• Cuban Missile Crisis

    Cuban Missile Crisis
    It all started when President Kennedy announced that U.S. spy planes had discovered Soviet missile bases in Cuba. The places housed medium-range missiles capable of striking a number of major cities in the United States, including Washington, D.C.
  • "Letter From Birmingham"

    "Letter From Birmingham"
    Martin Luther King, Jr. sent a letter to a group of white clergymen who questioned and criticized his activities in Birmingham, Alabama, seeking, from the vantage point of his jail cell, to both correct the misconceptions held by those clergy, and to justify the tactics of nonviolent civil disobedience to which he subscribed.
  • Nuclear Test Ban Treaty

    Nuclear Test Ban Treaty
    After difficult negotiations over nuclear weapon testing, the United States, the United Kingdom, and the Soviet Union signed the Limited Nuclear Test Ban Treaty. Due to underground testing, radioactive waste was being found in wheat and milk in the northern US. Previously, President Kennedy supported a ban of nuclear testing during his campaign for presidency. He promised to pursue all diplomatic efforts for a test ban treaty before resuming underground testing, therefore pushing for the treaty.
  • MLK's "I Have A Dream" Speech

    MLK's "I Have A Dream" Speech
    Delivered by Martin Luther King, Jr., at the 1963 March on Washington, he was recognized as a highlight of the successful protest, and has endured as one of the signature moments of the civil rights movement. In his speech, he referenced the country’s Founding Fathers and the Bible and ended his speech with his idea of a life of equality and opportunity. His most famous line "I Have A Dream" will be remembered for many years to come.
  • Birmingham Church Bombing

    Birmingham Church Bombing
    It all started when a bomb exploded before Sunday morning services at the 16th Street Baptist Church. The church itself was a church with a predominantly black congregation that also served as a meeting place for civil rights leaders. Casualties included four young girls were killed and many other people injured. The bombing helped draw national attention to the hard-fought, often-dangerous struggle for civil rights for African Americans.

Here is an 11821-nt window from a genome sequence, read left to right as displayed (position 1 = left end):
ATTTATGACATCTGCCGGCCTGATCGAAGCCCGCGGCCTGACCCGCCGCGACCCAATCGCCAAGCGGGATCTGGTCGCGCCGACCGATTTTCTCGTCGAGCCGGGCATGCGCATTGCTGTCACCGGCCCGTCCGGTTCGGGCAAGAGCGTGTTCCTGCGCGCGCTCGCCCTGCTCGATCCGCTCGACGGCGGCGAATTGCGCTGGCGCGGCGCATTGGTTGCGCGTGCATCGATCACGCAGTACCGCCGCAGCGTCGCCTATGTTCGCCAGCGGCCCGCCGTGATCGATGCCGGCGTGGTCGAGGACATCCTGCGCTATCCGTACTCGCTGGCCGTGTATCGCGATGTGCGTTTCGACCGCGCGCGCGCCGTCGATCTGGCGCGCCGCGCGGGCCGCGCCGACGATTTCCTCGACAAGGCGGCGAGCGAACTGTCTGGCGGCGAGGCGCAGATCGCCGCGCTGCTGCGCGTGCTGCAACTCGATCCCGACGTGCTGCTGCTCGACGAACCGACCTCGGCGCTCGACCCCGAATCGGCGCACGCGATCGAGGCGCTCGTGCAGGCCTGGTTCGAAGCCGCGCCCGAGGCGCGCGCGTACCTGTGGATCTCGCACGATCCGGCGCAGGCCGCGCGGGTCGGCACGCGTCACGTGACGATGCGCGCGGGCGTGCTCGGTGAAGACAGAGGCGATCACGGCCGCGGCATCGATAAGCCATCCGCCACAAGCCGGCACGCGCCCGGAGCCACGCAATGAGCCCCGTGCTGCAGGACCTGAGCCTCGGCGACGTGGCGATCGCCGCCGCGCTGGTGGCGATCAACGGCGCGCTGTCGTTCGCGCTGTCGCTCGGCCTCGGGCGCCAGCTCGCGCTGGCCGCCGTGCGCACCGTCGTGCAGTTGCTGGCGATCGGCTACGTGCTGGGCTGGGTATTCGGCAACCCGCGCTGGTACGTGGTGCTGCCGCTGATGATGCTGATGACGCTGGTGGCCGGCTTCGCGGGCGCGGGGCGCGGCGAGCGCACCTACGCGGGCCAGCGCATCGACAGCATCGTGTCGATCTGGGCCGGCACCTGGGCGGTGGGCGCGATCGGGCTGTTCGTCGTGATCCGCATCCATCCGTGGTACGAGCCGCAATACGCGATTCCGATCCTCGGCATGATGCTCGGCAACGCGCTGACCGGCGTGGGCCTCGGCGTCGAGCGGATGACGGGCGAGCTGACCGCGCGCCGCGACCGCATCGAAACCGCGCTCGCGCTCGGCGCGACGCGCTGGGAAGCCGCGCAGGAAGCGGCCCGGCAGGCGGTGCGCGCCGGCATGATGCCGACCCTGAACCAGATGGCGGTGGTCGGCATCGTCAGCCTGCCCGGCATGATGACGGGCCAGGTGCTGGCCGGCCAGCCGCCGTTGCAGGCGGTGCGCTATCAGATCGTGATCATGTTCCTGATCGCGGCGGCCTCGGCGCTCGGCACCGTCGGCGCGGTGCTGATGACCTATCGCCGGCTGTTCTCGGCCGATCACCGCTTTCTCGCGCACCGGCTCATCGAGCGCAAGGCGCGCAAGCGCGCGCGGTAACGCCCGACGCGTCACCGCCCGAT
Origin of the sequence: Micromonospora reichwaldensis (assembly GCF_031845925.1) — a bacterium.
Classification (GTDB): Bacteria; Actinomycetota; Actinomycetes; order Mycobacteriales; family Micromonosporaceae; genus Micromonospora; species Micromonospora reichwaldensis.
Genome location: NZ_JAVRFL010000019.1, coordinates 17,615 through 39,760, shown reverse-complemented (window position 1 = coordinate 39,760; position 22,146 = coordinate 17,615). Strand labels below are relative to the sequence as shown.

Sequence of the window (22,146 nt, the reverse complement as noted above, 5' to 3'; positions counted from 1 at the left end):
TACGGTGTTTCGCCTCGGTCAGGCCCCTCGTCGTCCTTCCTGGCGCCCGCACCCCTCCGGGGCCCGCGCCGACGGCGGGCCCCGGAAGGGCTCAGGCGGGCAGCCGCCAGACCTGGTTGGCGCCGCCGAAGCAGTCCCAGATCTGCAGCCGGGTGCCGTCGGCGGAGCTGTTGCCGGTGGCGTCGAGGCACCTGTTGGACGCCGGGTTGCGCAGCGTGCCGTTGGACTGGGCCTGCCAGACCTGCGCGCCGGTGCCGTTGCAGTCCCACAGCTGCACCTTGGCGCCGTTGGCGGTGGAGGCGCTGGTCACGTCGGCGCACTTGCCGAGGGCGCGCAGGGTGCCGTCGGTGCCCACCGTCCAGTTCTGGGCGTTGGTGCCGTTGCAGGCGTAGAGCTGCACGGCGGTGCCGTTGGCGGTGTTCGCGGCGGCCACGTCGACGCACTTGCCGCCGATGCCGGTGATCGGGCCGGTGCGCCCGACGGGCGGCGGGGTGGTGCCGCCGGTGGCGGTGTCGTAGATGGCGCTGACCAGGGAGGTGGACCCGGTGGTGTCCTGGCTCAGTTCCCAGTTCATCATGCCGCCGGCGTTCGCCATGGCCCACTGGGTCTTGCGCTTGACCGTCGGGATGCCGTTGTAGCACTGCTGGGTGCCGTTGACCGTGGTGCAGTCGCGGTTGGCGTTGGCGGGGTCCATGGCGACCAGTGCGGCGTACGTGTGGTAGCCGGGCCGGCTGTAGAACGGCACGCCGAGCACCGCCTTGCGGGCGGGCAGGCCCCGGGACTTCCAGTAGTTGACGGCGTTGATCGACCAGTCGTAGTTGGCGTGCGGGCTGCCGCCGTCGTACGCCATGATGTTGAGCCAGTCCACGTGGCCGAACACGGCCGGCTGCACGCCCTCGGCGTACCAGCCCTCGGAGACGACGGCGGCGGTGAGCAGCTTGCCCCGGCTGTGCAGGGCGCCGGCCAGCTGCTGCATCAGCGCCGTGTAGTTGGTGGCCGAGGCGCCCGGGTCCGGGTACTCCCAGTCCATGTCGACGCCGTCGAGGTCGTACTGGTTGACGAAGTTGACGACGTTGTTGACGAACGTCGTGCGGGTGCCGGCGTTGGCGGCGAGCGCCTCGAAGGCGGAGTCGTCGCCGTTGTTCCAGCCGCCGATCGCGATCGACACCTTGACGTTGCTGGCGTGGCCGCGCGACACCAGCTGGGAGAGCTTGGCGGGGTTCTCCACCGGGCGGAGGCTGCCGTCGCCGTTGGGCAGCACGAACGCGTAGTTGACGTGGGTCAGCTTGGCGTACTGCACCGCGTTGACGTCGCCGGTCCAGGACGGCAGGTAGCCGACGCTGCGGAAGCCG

• JFK Assassination

    JFK Assassination
    Serving as the 35th President of The United States, John F. Kennedy was assassinated during a motorcade in Dallas. He was on his way to give a speech at the nearby Dallas Trade Mark. Before his assassination, JFK played a key role as a leader for farms and factory workers. Two of his most famous bills passed during his first year wear income tax cuts and the civil rights act. He also oversaw the launch of the Peace Corps.
  • Lyndon B. Johnson Takes Over As President

    Lyndon B. Johnson Takes Over As President
    Following the assassination of John F. Kennedy on November 22, 1963, Vice President Lyndon B. Johnson is sworn in as president of the United States aboard Air Force One before the plane leaves Dallas for Washington, D.C.
  • John F. Kennedy Becomes President

    John F. Kennedy Becomes President
    John F. Kennedy was an American politician and journalist who served as the 35th president of the United States from January 1961 until his assassination in November 1963. He also became the youngest man ever to be elected president of the United States, at the time.
  • Economic Opportunity Act of 1964

    Economic Opportunity Act of 1964
    The Economic Opportunity Act authorized the formation of local Community Action Agencies as part of the War on Poverty. These agencies are directly regulated by the federal government. It is the purpose of The Economic Opportunity Act to strengthen, supplement, and coordinate efforts in furtherance of that policy.
  • 24th Amendment

    24th Amendment
    The 24th Amendment was ratified focusing on equal voting rights for everyone. Previously southern states would not let African America citizens vote so they could have an all-white congress. The amendment abolished any kind of discrimination is the voting booth. The law stated that to vote in any primary or other election shall not be denied or abridged by the United States or any state by reason of failure to pay any poll tax or other tax.
  • Civil Rights Act of 1964

    Civil Rights Act of 1964
    The Civil Rights Act of 1964 ended segregation in public places and banned employment discrimination on the basis of race, color, religion, sex or national origin. Presented by JFK, the act survived strong opposition from southern members of Congress, but Kennedy did not get a chance to sign the act due to his assassination. His successor, Lyndon B. Johnson signed the act for him.